Friday, December 30, 2005

Justice Dept. Opens Domestic Spying Probe

BREITBART reports The Justice Department has opened an investigation into the leak of classified information about President Bush's secret domestic spying program, Justice officials said Friday. The officials, who requested anonymity because of the sensitivity of the probe, said the inquiry will focus on disclosures to The New York Times about warrantless surveillance conducted by the National Security Agency since the Sept. 11 terrorist attacks.

Convene a grand jury and call the NYT reporters and editors. Any that won't reveal their sources should be jailed.
The Times revealed the existence of the program two weeks ago in a front-page story that acknowledged the news had been withheld from publication for a year, partly at the request of the administration and partly because the newspaper wanted more time to confirm various aspects of the program.
But mainly because their reporter had not finished his book, and the Patriot Act was not yet up for renewal.

Michelle Malkin blogged Random thoughts:

1) Won't be long before we start hearing the Bush-haters at the Times and elsewhere moaning about how this probe is a waste of time/distraction from the important business of Congress/politically motivated(!).
But we need to stress how this leak has hurt our national security, unlike the Plame leak
2) Look for the Plamegate apologists to argue that the NSA leaks were "good" leaks, justified in the name of safeguarding civil liberties and the national interest, and should therefore be exempt from criminal prosecution.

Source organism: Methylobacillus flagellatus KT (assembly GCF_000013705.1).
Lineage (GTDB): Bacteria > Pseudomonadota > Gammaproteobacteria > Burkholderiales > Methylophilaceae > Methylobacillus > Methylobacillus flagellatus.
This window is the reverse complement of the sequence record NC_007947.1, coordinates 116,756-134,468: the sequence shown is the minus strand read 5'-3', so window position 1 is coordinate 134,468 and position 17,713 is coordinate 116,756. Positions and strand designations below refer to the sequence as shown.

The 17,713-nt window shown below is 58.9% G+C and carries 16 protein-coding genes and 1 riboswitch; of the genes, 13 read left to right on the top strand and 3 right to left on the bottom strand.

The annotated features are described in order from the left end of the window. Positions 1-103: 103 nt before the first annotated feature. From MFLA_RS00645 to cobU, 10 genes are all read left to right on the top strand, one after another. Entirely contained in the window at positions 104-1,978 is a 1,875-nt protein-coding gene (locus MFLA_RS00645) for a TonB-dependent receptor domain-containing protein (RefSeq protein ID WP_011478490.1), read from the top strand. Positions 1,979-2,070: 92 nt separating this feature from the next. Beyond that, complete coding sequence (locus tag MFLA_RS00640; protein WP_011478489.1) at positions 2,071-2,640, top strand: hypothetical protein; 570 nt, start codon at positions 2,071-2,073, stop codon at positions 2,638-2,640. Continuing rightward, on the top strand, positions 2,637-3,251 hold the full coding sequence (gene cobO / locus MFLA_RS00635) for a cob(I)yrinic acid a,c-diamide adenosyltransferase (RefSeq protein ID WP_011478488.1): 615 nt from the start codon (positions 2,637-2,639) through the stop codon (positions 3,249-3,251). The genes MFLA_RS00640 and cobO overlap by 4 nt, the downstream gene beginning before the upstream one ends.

They are traitors to their country, in a time of war, and should be prosecuted, and once found guilty, they should be shot.
By contrast, they argue that disclosures about Valerie Plame were "bad" leaks worthy of pulling out all prosecutorial stops--though no one has been charged with leaking classified info, and even if they did, the adverse effects on national security are infinitesimal compared to the damage done by the NYT/NSA leaks.
Absolutely.
The law, may I remind the Bush-bashers, does not grant an exception based on leakers' motives. See Scott Johnson's analysis of the statutory language here.

3) The chickens will be coming home to roost at the Times, which crusaded loudly for a special prosecutor in Plamegate. Any bets on how long it will take for Eric Lichtblau and James Risen to roll over? I'd guess a few weeks after Risen's book launch.
And in plenty of time for the 2006 elections.

1 comment:

Rosemary said...

Absolutely. :)